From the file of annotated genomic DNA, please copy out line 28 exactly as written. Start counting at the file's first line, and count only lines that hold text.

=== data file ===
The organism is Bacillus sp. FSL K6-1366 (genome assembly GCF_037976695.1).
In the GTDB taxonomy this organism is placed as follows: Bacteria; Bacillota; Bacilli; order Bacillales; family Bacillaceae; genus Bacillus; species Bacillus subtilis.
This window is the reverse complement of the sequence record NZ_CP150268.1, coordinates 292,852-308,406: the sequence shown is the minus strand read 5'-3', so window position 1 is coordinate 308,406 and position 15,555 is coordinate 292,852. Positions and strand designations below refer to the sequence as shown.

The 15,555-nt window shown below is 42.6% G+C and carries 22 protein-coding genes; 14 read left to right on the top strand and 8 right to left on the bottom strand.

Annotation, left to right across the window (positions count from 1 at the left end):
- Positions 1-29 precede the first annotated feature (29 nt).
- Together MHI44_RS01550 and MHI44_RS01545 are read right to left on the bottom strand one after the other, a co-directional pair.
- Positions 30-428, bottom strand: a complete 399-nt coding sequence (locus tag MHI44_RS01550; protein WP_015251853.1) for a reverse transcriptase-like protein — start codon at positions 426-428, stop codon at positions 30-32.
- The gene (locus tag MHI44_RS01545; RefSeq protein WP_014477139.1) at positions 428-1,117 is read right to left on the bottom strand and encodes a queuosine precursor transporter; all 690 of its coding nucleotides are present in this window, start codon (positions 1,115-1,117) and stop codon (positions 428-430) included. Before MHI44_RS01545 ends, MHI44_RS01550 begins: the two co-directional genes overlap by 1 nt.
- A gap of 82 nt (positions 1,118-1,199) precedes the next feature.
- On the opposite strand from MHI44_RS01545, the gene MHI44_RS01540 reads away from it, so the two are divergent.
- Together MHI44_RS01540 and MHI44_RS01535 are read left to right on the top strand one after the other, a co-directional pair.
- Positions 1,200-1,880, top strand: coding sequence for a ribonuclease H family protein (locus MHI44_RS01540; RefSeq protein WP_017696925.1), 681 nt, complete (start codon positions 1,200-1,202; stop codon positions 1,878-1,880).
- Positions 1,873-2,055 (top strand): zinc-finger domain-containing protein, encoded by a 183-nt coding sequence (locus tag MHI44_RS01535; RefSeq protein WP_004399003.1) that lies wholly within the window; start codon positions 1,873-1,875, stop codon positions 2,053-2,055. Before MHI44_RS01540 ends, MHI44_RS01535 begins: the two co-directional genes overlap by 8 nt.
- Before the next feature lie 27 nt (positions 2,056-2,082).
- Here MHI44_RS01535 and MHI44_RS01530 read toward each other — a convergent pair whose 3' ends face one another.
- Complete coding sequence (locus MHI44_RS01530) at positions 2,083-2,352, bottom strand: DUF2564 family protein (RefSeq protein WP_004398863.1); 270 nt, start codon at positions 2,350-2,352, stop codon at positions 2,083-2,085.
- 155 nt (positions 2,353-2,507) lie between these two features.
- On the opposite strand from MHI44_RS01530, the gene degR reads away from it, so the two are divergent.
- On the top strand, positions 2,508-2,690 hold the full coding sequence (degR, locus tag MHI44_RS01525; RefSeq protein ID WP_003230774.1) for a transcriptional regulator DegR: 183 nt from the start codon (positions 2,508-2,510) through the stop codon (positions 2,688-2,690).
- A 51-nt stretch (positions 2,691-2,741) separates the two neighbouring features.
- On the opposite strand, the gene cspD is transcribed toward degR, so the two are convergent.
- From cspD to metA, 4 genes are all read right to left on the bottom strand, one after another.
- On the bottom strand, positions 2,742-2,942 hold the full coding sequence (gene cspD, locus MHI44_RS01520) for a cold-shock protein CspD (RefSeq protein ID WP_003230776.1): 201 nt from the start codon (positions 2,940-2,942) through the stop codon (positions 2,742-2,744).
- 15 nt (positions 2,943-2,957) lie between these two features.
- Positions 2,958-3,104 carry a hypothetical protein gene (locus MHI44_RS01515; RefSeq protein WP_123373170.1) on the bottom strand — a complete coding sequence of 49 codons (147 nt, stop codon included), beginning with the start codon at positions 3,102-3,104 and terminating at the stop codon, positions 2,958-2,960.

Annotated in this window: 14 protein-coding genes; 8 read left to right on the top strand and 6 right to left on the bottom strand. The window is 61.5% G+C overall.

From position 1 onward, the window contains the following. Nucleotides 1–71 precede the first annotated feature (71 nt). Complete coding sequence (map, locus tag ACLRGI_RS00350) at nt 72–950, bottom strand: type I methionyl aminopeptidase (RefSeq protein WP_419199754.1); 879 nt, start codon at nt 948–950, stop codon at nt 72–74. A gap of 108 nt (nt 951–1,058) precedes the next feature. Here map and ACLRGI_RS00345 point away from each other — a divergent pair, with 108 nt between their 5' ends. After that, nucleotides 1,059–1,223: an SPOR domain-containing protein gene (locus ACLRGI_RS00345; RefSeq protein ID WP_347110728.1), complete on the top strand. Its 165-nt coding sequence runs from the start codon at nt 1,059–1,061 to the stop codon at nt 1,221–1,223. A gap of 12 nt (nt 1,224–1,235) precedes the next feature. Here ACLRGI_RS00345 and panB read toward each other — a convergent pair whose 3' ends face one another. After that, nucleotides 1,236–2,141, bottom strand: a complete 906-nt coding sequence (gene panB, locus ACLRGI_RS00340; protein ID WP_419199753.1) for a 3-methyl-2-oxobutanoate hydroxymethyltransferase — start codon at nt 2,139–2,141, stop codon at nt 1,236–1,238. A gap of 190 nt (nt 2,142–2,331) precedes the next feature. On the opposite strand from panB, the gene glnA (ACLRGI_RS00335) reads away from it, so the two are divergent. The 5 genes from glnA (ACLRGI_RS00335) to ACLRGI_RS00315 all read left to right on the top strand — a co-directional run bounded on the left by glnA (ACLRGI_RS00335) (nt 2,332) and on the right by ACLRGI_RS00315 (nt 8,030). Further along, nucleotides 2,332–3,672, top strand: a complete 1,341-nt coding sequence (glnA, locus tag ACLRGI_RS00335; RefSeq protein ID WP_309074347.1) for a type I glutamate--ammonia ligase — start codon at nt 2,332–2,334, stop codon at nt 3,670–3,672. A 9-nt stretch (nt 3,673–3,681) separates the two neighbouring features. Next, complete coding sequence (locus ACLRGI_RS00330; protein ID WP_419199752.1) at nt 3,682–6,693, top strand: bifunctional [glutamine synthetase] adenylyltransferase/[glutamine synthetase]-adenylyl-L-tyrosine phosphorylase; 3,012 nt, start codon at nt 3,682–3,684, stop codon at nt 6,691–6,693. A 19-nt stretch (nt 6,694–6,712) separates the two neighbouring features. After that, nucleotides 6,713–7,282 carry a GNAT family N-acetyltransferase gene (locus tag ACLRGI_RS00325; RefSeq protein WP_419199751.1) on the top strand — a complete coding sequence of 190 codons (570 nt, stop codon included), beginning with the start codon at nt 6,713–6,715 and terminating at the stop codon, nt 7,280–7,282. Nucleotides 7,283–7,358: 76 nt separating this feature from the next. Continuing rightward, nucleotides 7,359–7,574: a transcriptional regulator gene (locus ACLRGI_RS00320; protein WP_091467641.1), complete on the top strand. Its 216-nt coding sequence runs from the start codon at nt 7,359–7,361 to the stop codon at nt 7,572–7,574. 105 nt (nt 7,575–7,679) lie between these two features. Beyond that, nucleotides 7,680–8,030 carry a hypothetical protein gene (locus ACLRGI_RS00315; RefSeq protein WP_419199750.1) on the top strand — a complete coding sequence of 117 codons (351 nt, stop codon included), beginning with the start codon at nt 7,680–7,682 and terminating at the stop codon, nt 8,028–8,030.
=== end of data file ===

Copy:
From position 1 onward, the window contains the following. Nucleotides 1–71 precede the first annotated feature (71 nt). Complete coding sequence (map, locus tag ACLRGI_RS00350) at nt 72–950, bottom strand: type I methionyl aminopeptidase (RefSeq protein WP_419199754.1); 879 nt, start codon at nt 948–950, stop codon at nt 72–74. A gap of 108 nt (nt 951–1,058) precedes the next feature. Here map and ACLRGI_RS00345 point away from each other — a divergent pair, with 108 nt between their 5' ends. After that, nucleotides 1,059–1,223: an SPOR domain-containing protein gene (locus ACLRGI_RS00345; RefSeq protein ID WP_347110728.1), complete on the top strand. Its 165-nt coding sequence runs from the start codon at nt 1,059–1,061 to the stop codon at nt 1,221–1,223. A gap of 12 nt (nt 1,224–1,235) precedes the next feature. Here ACLRGI_RS00345 and panB read toward each other — a convergent pair whose 3' ends face one another. After that, nucleotides 1,236–2,141, bottom strand: a complete 906-nt coding sequence (gene panB, locus ACLRGI_RS00340; protein ID WP_419199753.1) for a 3-methyl-2-oxobutanoate hydroxymethyltransferase — start codon at nt 2,139–2,141, stop codon at nt 1,236–1,238. A gap of 190 nt (nt 2,142–2,331) precedes the next feature. On the opposite strand from panB, the gene glnA (ACLRGI_RS00335) reads away from it, so the two are divergent. The 5 genes from glnA (ACLRGI_RS00335) to ACLRGI_RS00315 all read left to right on the top strand — a co-directional run bounded on the left by glnA (ACLRGI_RS00335) (nt 2,332) and on the right by ACLRGI_RS00315 (nt 8,030). Further along, nucleotides 2,332–3,672, top strand: a complete 1,341-nt coding sequence (glnA, locus tag ACLRGI_RS00335; RefSeq protein ID WP_309074347.1) for a type I glutamate--ammonia ligase — start codon at nt 2,332–2,334, stop codon at nt 3,670–3,672. A 9-nt stretch (nt 3,673–3,681) separates the two neighbouring features. Next, complete coding sequence (locus ACLRGI_RS00330; protein ID WP_419199752.1) at nt 3,682–6,693, top strand: bifunctional [glutamine synthetase] adenylyltransferase/[glutamine synthetase]-adenylyl-L-tyrosine phosphorylase; 3,012 nt, start codon at nt 3,682–3,684, stop codon at nt 6,691–6,693. A 19-nt stretch (nt 6,694–6,712) separates the two neighbouring features. After that, nucleotides 6,713–7,282 carry a GNAT family N-acetyltransferase gene (locus tag ACLRGI_RS00325; RefSeq protein WP_419199751.1) on the top strand — a complete coding sequence of 190 codons (570 nt, stop codon included), beginning with the start codon at nt 6,713–6,715 and terminating at the stop codon, nt 7,280–7,282. Nucleotides 7,283–7,358: 76 nt separating this feature from the next. Continuing rightward, nucleotides 7,359–7,574: a transcriptional regulator gene (locus ACLRGI_RS00320; protein WP_091467641.1), complete on the top strand. Its 216-nt coding sequence runs from the start codon at nt 7,359–7,361 to the stop codon at nt 7,572–7,574. 105 nt (nt 7,575–7,679) lie between these two features. Beyond that, nucleotides 7,680–8,030 carry a hypothetical protein gene (locus ACLRGI_RS00315; RefSeq protein WP_419199750.1) on the top strand — a complete coding sequence of 117 codons (351 nt, stop codon included), beginning with the start codon at nt 7,680–7,682 and terminating at the stop codon, nt 8,028–8,030.